I am always on the lookout for unusual varieties of rice and am increasingly amazed by how little the average consumer, including myself, knows about this fantastic grain. I have two previous rice entries here and here for those that are curious. While I can safely say I have consumed at least 100 different bottles or types of wine in my lifetime, 20 different types of apples and perhaps over 100 different types of seafood, I have probably only eaten at most, 20 or 30 different varieties of riceâ€¦ and I eat rice nearly every single day! On a recent trip through the new Tiendesitas Mall on C5 near Ortigas Avenue, I spied 3 interesting varieties of rice on offer in the food section. First, I found a red rice variety from Kalinga that had a stunning color and beautiful grains. At PHP50 a kilo, it was not cheap but if grown by traditional methods and trekked up hills or through rice terraces, I donâ€™t mind the premiumâ€¦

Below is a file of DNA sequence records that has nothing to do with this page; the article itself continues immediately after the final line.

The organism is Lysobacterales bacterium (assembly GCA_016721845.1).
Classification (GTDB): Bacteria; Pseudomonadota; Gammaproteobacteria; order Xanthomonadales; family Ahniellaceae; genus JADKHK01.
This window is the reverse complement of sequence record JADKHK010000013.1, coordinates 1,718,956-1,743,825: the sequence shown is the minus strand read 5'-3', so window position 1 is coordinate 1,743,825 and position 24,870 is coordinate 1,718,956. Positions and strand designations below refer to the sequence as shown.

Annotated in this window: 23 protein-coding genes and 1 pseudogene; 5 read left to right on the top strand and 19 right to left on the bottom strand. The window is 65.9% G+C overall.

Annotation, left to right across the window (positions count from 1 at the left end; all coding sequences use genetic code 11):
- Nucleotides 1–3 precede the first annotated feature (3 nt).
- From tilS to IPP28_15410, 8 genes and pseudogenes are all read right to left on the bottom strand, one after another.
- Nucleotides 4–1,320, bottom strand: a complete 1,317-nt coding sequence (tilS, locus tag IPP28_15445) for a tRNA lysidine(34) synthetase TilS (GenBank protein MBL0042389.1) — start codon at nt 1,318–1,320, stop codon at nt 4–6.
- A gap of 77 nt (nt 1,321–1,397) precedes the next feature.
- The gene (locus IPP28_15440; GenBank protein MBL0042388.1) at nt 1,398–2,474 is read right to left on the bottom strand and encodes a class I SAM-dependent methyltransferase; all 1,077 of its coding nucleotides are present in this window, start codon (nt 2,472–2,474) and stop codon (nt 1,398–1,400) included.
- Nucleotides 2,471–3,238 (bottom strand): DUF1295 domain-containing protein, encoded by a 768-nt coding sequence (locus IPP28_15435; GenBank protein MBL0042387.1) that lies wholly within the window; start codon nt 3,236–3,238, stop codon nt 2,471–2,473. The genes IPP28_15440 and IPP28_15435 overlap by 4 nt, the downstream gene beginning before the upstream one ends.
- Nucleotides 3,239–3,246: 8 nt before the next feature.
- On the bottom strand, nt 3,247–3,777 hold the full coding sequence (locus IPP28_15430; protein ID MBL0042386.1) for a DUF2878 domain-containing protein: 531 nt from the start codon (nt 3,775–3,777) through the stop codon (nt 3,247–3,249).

I also found a Benguet rice called Balatinao at PHP60 a kilo. Again, one of many, many varieties of rice grown in that region under difficult conditions and perhaps one that dates back hundreds if not thousands of years since the terraces were createdâ€¦ Finally, the priciest find but also the most intriguing is this murky, olivish-grey rice (photo at right) that the vendor said was a variety of malagkit (sticky rice) called Inuruban from Sagada, Mountain Province (not sure how this is related to the Inuruban from Tarlac). Apparently, this rice has been pre-cooked and dried and is stewed with coconut milk and sugar and served as a dessert or sweet. She said not to rinse it before cooking but it does look a bit grungy. I havenâ€™t tried cooking it yet so I donâ€™t know if itâ€™s worth the PHP70 a kilo asking price. They only had a few more kilos of this variety left so I got some just to try out.